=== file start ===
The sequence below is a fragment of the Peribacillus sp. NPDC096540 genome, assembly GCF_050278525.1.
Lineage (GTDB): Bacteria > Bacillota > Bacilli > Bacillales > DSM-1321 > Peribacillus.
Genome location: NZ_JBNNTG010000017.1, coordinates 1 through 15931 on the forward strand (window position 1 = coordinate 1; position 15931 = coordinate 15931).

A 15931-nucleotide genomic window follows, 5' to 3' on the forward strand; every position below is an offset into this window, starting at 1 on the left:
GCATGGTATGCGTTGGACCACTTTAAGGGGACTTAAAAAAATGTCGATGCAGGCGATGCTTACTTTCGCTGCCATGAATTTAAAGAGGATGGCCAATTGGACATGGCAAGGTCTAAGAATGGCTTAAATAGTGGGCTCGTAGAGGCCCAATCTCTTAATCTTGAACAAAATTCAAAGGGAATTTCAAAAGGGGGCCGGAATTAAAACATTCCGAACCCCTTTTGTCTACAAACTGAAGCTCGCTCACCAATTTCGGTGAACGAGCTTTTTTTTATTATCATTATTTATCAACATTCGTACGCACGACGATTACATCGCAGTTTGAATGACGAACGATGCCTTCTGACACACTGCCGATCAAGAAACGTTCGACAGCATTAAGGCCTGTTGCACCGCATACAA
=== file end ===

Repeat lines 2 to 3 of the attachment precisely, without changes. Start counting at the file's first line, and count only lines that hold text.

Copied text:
Lineage (GTDB): Bacteria > Bacillota > Bacilli > Bacillales > DSM-1321 > Peribacillus.
Genome location: NZ_JBNNTG010000017.1, coordinates 1 through 15931 on the forward strand (window position 1 = coordinate 1; position 15931 = coordinate 15931).